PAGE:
Prepping skills

All posts tagged Prepping skills

You are the average of the five people you spend the most time with.

By Daisy Luther – The Organic Prepper

You’ve probably all heard that old success adage that warns, “You are the average of the five people you spend the most time with.” The guy credited with saying this was Jim Rohn, who is widely accepted as the world’s top business philosopher. But don’t overlook it, because it’s true of all facets of life, not just business. In fact, it’s why I suggest you have prepper friends.

How our friends influence us

No matter who you are, you’re still influenced by the people with whom you spend the most time. You tend to prioritize the things that are consistently mentioned and practiced, so if you get together with a few friends to do some canning or to work on a bug-out property, not only are you bonding, but you’re practicing important skills.

When your friends support prepping as a positive and reasonable activity, you’ll be a lot more likely to focus on it regularly. After all, it’s a lot of fun to share a great score of kerosene lamps at a yard sale with people who will actually join you in your excitement.

On the other hand, if your peers constantly denigrate or mock your preparedness efforts, it can be quite demotivating. Who wants to be the object of rolled eyes and deep sighs all the time? You may stick with your efforts in private, but being surrounded by folks like this can make what you’re doing feel far less important – or even ridiculous.

Motivation and encouragement can’t be overlooked as the impetus to help you become better prepared.

What if you don’t know any preppers?

The funny thing about prepper friends is that they’re not always “preppers.”  While it can be awesome to find a group of people who share your interests completely, it isn’t always practical.

That doesn’t mean you can’t be surrounded by supportive peers. Look for folks who practice the skills we prize, like…

  • Homesteading
  • Gardening
  • Herbalism
  • Food preservation
  • Wildcrafting
  • Foraging
  • Hiking
  • Bushcraft
  • Sewing
  • Knitting
  • Living history groups
  • Soapmaking
  • Beekeeping
  • CERT or other community preparedness training
  • Volunteer paramedic or firefighting
  • Volunteer search and rescue

…You get the idea.

While they may not have a bug-out bag, you’ll probably have a lot more in common with these people than folks who live for the next episode of Rich Person “Reality” TV.

Some of my very favorite people to hang out with were folks I met in a homesteading group back when I lived in California. While we didn’t share all the same philosophies, our love of self-reliance and sharing of skills created a strong, lifelong bond.

Find prepper friends online

Barring real life friends, groups online can be a wonderful way to touch base with others who share your views. (Always be cautious about sharing too much personal information with anyone you meet online – heck, in person, too!)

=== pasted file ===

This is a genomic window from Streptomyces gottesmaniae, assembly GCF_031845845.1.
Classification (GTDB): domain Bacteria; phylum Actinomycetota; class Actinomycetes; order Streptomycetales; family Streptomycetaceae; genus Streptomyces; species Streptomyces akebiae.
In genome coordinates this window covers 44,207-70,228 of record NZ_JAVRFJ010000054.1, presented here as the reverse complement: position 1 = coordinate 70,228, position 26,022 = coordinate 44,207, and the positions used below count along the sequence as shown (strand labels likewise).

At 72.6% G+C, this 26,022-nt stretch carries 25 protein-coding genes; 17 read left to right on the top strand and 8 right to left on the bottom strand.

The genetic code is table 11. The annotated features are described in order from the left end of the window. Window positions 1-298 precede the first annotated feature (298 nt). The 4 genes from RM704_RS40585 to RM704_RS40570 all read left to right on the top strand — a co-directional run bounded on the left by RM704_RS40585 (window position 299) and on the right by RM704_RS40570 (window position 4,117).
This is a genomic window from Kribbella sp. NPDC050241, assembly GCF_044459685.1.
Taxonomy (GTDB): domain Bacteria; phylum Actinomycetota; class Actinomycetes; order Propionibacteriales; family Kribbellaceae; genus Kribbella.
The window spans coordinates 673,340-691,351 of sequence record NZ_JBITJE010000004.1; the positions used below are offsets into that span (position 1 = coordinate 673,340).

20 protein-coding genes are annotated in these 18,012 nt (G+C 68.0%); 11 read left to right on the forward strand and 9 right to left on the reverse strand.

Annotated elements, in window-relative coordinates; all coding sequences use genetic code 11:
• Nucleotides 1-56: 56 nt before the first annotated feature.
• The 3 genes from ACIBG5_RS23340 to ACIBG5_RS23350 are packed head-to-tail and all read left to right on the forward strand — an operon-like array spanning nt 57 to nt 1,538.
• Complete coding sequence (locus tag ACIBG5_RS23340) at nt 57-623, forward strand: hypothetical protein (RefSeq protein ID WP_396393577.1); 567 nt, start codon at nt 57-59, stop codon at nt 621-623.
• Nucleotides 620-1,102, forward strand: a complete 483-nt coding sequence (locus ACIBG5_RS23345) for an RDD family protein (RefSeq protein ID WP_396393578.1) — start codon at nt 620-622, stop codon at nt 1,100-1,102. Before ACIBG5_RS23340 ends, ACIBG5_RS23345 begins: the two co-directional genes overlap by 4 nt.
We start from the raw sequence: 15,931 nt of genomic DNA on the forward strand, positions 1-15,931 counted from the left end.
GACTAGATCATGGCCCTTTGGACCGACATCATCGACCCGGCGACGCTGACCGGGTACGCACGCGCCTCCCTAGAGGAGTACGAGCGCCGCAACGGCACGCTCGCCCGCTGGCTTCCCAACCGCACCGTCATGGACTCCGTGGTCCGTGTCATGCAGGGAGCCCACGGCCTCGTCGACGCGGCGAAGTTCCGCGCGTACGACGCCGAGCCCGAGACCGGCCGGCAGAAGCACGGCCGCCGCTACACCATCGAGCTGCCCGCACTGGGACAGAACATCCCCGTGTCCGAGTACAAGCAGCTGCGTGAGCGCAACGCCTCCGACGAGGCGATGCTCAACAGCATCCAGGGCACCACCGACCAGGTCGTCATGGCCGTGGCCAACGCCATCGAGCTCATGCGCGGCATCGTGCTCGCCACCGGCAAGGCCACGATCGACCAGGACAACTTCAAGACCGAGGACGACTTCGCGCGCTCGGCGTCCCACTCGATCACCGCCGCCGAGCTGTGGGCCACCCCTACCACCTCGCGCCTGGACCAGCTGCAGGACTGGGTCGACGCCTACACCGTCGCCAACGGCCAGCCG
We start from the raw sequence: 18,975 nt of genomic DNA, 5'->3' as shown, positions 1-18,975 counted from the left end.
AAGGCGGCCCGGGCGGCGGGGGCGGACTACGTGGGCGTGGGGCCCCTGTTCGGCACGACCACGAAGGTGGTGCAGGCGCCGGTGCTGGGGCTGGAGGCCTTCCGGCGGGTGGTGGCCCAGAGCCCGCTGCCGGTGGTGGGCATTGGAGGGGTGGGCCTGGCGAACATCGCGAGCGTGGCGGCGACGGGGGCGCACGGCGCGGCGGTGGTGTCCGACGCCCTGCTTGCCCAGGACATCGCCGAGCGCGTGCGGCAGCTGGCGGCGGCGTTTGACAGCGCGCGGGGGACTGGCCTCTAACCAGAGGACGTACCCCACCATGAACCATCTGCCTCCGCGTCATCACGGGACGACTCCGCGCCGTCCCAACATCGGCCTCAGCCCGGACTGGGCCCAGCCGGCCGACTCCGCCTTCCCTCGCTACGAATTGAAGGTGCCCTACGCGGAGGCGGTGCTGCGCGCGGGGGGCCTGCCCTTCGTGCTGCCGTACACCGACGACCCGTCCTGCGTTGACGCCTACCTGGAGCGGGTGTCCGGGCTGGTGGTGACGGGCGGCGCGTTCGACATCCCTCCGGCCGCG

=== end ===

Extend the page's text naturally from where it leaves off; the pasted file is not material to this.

Look for forums, busy comments sections on blogs, or (if you’re into social media) groups on Facebook or Google. (You can join my Facebook group Prep Club by going here and answering the questions.) We have a lot of great discussions, monthly motivation challenges, and conversations about a variety of scenarios. It’s so much fun to share the stuff you canned or something you built with people who will be as excited as you are. What’s more, as a group, we can offer support and suggestions when you run into a stumbling block.

While online friends aren’t quite like in-person friends, if you’re feeling isolated, it can be a great way to find a supportive circle.

The importance of OPSEC

OPSEC is an acronym for OPerational SECurity, and the term was coined by American military forces during the Vietnam war. The basic idea is to protect small pieces of information that could be put together to form a bigger picture. With regard to prepping, it means that you never want others to know things like:

  • How many supplies you have
  • Where you keep your supplies
  • What specific supplies you stash
  • What your home defense strategies are

And in some cases, you won’t want them to know that you’re a prepper at all.

You get the idea.  Don’t make yourself vulnerable, even to people you consider friends. Unless you have known someone a long time, been through crises with them, and fully trust them, there are some things you should keep to yourself.

Do you have prepper friends?

Of course, you’re always welcome to chat here in the comments section. I strongly encourage it!

Are your friends and family also involved with prepping? If not, have you made efforts to meet others who are into the preparedness lifestyle? Do you have some ideas how we can meet likeminded people? Please share you thoughts in the comments section below.

This article first appeared at The Organic PrepperThe Importance of Having Prepper Friends